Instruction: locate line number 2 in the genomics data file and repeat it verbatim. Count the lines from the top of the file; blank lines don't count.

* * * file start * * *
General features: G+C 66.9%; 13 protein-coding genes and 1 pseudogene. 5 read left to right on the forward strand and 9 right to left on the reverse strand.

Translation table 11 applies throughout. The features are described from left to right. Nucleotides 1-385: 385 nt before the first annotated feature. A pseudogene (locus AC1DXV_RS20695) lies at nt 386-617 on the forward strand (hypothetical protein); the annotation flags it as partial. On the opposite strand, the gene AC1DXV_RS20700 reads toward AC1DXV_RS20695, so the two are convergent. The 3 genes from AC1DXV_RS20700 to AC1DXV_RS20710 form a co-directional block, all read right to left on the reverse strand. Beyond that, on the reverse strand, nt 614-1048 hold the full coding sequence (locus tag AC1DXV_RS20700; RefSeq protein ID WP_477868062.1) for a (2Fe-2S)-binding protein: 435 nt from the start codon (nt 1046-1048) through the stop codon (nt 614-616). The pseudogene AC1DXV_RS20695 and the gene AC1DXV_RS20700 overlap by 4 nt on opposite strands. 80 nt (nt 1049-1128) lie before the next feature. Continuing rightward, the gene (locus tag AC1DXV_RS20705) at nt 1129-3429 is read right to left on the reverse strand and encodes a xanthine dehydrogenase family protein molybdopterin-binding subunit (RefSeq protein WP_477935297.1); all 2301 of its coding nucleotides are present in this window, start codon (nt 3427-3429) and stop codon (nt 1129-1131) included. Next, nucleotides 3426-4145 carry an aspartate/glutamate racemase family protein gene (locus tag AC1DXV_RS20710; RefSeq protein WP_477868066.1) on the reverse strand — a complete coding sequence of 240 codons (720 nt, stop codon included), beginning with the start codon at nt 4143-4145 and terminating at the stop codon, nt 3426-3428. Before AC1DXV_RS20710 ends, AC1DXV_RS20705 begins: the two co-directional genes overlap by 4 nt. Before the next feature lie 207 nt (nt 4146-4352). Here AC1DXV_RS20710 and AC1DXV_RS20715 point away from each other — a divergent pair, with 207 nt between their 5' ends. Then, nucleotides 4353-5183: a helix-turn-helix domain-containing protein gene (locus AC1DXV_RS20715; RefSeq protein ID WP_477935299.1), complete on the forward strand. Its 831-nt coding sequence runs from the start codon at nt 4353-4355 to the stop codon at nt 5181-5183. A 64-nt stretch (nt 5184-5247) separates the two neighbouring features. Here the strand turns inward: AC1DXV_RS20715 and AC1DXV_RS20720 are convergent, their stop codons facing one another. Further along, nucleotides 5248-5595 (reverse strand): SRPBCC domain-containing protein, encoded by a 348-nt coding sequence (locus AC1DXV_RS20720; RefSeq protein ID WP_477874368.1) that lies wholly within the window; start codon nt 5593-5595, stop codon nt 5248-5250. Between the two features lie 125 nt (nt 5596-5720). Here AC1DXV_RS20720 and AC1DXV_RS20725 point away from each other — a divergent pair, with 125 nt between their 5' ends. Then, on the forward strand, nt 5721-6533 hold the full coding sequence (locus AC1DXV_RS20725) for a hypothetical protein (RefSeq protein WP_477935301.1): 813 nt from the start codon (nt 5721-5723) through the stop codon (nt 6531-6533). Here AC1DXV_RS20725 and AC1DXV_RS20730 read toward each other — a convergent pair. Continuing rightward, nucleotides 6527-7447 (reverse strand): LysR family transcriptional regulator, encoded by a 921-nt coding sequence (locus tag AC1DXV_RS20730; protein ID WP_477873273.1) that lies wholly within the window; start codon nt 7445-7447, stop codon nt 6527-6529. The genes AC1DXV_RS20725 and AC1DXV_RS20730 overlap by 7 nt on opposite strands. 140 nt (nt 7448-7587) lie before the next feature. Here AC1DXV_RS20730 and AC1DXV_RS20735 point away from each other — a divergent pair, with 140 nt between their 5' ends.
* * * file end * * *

Translation table 11 applies throughout. The features are described from left to right. Nucleotides 1-385: 385 nt before the first annotated feature. A pseudogene (locus AC1DXV_RS20695) lies at nt 386-617 on the forward strand (hypothetical protein); the annotation flags it as partial. On the opposite strand, the gene AC1DXV_RS20700 reads toward AC1DXV_RS20695, so the two are convergent. The 3 genes from AC1DXV_RS20700 to AC1DXV_RS20710 form a co-directional block, all read right to left on the reverse strand. Beyond that, on the reverse strand, nt 614-1048 hold the full coding sequence (locus tag AC1DXV_RS20700; RefSeq protein ID WP_477868062.1) for a (2Fe-2S)-binding protein: 435 nt from the start codon (nt 1046-1048) through the stop codon (nt 614-616). The pseudogene AC1DXV_RS20695 and the gene AC1DXV_RS20700 overlap by 4 nt on opposite strands. 80 nt (nt 1049-1128) lie before the next feature. Continuing rightward, the gene (locus tag AC1DXV_RS20705) at nt 1129-3429 is read right to left on the reverse strand and encodes a xanthine dehydrogenase family protein molybdopterin-binding subunit (RefSeq protein WP_477935297.1); all 2301 of its coding nucleotides are present in this window, start codon (nt 3427-3429) and stop codon (nt 1129-1131) included. Next, nucleotides 3426-4145 carry an aspartate/glutamate racemase family protein gene (locus tag AC1DXV_RS20710; RefSeq protein WP_477868066.1) on the reverse strand — a complete coding sequence of 240 codons (720 nt, stop codon included), beginning with the start codon at nt 4143-4145 and terminating at the stop codon, nt 3426-3428. Before AC1DXV_RS20710 ends, AC1DXV_RS20705 begins: the two co-directional genes overlap by 4 nt. Before the next feature lie 207 nt (nt 4146-4352). Here AC1DXV_RS20710 and AC1DXV_RS20715 point away from each other — a divergent pair, with 207 nt between their 5' ends. Then, nucleotides 4353-5183: a helix-turn-helix domain-containing protein gene (locus AC1DXV_RS20715; RefSeq protein ID WP_477935299.1), complete on the forward strand. Its 831-nt coding sequence runs from the start codon at nt 4353-4355 to the stop codon at nt 5181-5183. A 64-nt stretch (nt 5184-5247) separates the two neighbouring features. Here the strand turns inward: AC1DXV_RS20715 and AC1DXV_RS20720 are convergent, their stop codons facing one another. Further along, nucleotides 5248-5595 (reverse strand): SRPBCC domain-containing protein, encoded by a 348-nt coding sequence (locus AC1DXV_RS20720; RefSeq protein ID WP_477874368.1) that lies wholly within the window; start codon nt 5593-5595, stop codon nt 5248-5250. Between the two features lie 125 nt (nt 5596-5720). Here AC1DXV_RS20720 and AC1DXV_RS20725 point away from each other — a divergent pair, with 125 nt between their 5' ends. Then, on the forward strand, nt 5721-6533 hold the full coding sequence (locus AC1DXV_RS20725) for a hypothetical protein (RefSeq protein WP_477935301.1): 813 nt from the start codon (nt 5721-5723) through the stop codon (nt 6531-6533). Here AC1DXV_RS20725 and AC1DXV_RS20730 read toward each other — a convergent pair. Continuing rightward, nucleotides 6527-7447 (reverse strand): LysR family transcriptional regulator, encoded by a 921-nt coding sequence (locus tag AC1DXV_RS20730; protein ID WP_477873273.1) that lies wholly within the window; start codon nt 7445-7447, stop codon nt 6527-6529. The genes AC1DXV_RS20725 and AC1DXV_RS20730 overlap by 7 nt on opposite strands. 140 nt (nt 7448-7587) lie before the next feature. Here AC1DXV_RS20730 and AC1DXV_RS20735 point away from each other — a divergent pair, with 140 nt between their 5' ends.